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Tips from HAC for Better Efficiency

  1. Set thermostat at one temperature. Constant adjusting can cause higher utility costs. If using your thermostat as a setback type, limit the setbacks to twice a day such as when you are at work and when you are sleeping. Only setback the thermostat 6% of desired temperature.
  2. In the cooling mode, try not to set the thermostat below 18 degrees. Besides higher utility costs, this can cause the indoor coil to freeze and cause condensation in the house.
  3. Don’t stack things on top of the unit. If the fan is on the top of the unit, the air-flow cannot be restricted. Do not put your rolled-up garden hose or landscaping products on the unit. We see this all the time!
  4. Keep the outdoor condenser coils clean. If they get dirty you can use a heavy duty degreaser and hose them down. Just turn the unit off first.
  5. When mowing the lawn, direct the mower away from the unit. A coil blocked with grass clippings and debris drastically reduces the efficiency.
  6. When using a weed whacker be careful near the unit. Debris can damage the coil, flatten the aluminum fins, and cut the thermostat wires; shorting out the transformer. We see this all the time, and it is an expensive repair.

FAQ Questions:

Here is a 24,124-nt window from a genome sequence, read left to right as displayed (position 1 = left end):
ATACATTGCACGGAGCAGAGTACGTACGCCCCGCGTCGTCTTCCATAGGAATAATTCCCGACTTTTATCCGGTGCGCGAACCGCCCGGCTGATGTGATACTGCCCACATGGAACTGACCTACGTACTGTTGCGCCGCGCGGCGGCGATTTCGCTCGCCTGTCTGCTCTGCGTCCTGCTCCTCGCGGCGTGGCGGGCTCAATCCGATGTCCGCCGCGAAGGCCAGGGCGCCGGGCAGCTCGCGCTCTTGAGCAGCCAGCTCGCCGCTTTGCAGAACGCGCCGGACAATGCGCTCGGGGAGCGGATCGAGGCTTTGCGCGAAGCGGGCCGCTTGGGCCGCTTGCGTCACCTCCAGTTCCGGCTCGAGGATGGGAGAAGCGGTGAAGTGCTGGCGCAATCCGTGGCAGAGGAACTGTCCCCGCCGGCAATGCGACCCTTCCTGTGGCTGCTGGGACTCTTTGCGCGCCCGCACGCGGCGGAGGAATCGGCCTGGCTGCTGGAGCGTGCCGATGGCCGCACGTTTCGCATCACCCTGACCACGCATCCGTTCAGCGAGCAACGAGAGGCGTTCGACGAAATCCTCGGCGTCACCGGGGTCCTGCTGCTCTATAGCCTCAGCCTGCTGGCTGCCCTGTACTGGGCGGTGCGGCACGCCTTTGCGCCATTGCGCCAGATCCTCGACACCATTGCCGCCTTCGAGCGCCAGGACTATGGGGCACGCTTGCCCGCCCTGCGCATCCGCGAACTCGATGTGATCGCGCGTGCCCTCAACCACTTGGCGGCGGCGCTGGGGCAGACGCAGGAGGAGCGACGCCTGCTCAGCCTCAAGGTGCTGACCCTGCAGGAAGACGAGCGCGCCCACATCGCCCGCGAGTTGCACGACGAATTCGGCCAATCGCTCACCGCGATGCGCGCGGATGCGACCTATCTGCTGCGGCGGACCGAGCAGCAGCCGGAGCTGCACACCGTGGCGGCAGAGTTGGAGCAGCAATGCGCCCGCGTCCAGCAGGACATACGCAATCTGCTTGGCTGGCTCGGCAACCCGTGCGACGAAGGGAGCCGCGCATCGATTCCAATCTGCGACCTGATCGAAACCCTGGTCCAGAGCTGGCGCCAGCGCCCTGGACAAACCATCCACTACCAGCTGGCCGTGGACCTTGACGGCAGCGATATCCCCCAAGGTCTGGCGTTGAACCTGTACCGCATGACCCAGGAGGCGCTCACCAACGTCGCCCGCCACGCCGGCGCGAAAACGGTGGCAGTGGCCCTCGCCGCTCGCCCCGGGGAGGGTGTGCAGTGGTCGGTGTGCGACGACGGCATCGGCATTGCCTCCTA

Listed below, are a few commonly reported Air Conditioning problems.

In most cases a service call will be needed to fix these problems, but some of them can be fixed without having to call a technician out. If you are experiencing a problem which requires attention, call us to schedule an appointment. Existing customers can use our online form…

My Air Conditioner is Iced Up.  What should I do?  It is never normal to see ice during the summer anywhere on the inside or outside of a heat pump or a central air conditioner. This includes the indoor unit, outdoor unit and interconnecting line-set. It is possible to ice-up the indoor coil however, if the air conditioner is running in very cold weather or if the thermostat is turned down extremely low.  We recommend never turning the thermostat below 18 degrees when running your air conditioning. This could potentially cause your indoor coil to frost or even freeze up, and/or possibly cause your ductwork to sweat, which could lead to water or mold damage in your walls or ceilings.

If you see ice anywhere on a heat pump or air conditioner during the summer, then there is most likely a problem and you should turn it off immediately.

Below is a list of possible causes. Items in red usually require a service call. Items in blue however can be addressed, some even fixed by the homeowner.

Red = Professional fix | Blue = Homeowner fix

  • Bad indoor fan motor- not running/running slow
  • Loose, worn, or broken fan belt
  • Bad indoor fan relay
  • Extremely dirty blower wheel
  • Low refrigerant charge
  • Restriction
  • Blocked capillary tube
  • Blocked orifice
  • Faulty expansion valve
  • Stuck compressor contactor
  • Faulty thermostat